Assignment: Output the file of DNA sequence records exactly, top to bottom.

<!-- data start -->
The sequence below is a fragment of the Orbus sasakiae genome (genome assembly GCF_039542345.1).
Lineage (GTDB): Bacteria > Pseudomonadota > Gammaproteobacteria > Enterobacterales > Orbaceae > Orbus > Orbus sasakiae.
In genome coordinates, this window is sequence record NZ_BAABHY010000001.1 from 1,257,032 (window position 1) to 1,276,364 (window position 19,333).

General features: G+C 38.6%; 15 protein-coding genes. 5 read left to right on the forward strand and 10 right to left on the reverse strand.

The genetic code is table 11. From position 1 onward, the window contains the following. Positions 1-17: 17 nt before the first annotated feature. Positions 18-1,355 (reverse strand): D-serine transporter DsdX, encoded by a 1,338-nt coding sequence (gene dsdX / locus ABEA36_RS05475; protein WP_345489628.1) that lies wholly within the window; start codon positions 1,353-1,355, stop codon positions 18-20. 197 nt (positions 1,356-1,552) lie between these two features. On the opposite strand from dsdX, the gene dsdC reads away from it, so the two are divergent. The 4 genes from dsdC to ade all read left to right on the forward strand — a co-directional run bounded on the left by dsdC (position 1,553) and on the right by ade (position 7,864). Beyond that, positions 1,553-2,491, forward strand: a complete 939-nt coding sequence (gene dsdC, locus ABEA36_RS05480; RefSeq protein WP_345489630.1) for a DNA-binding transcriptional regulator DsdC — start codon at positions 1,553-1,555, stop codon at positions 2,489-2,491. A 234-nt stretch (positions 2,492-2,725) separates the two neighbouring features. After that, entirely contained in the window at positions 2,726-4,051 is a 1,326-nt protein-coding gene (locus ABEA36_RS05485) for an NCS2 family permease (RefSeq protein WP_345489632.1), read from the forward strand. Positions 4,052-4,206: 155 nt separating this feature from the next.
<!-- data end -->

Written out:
The sequence below is a fragment of the Orbus sasakiae genome (genome assembly GCF_039542345.1).
Lineage (GTDB): Bacteria > Pseudomonadota > Gammaproteobacteria > Enterobacterales > Orbaceae > Orbus > Orbus sasakiae.
In genome coordinates, this window is sequence record NZ_BAABHY010000001.1 from 1,257,032 (window position 1) to 1,276,364 (window position 19,333).

General features: G+C 38.6%; 15 protein-coding genes. 5 read left to right on the forward strand and 10 right to left on the reverse strand.

The genetic code is table 11. From position 1 onward, the window contains the following. Positions 1-17: 17 nt before the first annotated feature. Positions 18-1,355 (reverse strand): D-serine transporter DsdX, encoded by a 1,338-nt coding sequence (gene dsdX / locus ABEA36_RS05475; protein WP_345489628.1) that lies wholly within the window; start codon positions 1,353-1,355, stop codon positions 18-20. 197 nt (positions 1,356-1,552) lie between these two features. On the opposite strand from dsdX, the gene dsdC reads away from it, so the two are divergent. The 4 genes from dsdC to ade all read left to right on the forward strand — a co-directional run bounded on the left by dsdC (position 1,553) and on the right by ade (position 7,864). Beyond that, positions 1,553-2,491, forward strand: a complete 939-nt coding sequence (gene dsdC, locus ABEA36_RS05480; RefSeq protein WP_345489630.1) for a DNA-binding transcriptional regulator DsdC — start codon at positions 1,553-1,555, stop codon at positions 2,489-2,491. A 234-nt stretch (positions 2,492-2,725) separates the two neighbouring features. After that, entirely contained in the window at positions 2,726-4,051 is a 1,326-nt protein-coding gene (locus ABEA36_RS05485) for an NCS2 family permease (RefSeq protein WP_345489632.1), read from the forward strand. Positions 4,052-4,206: 155 nt separating this feature from the next.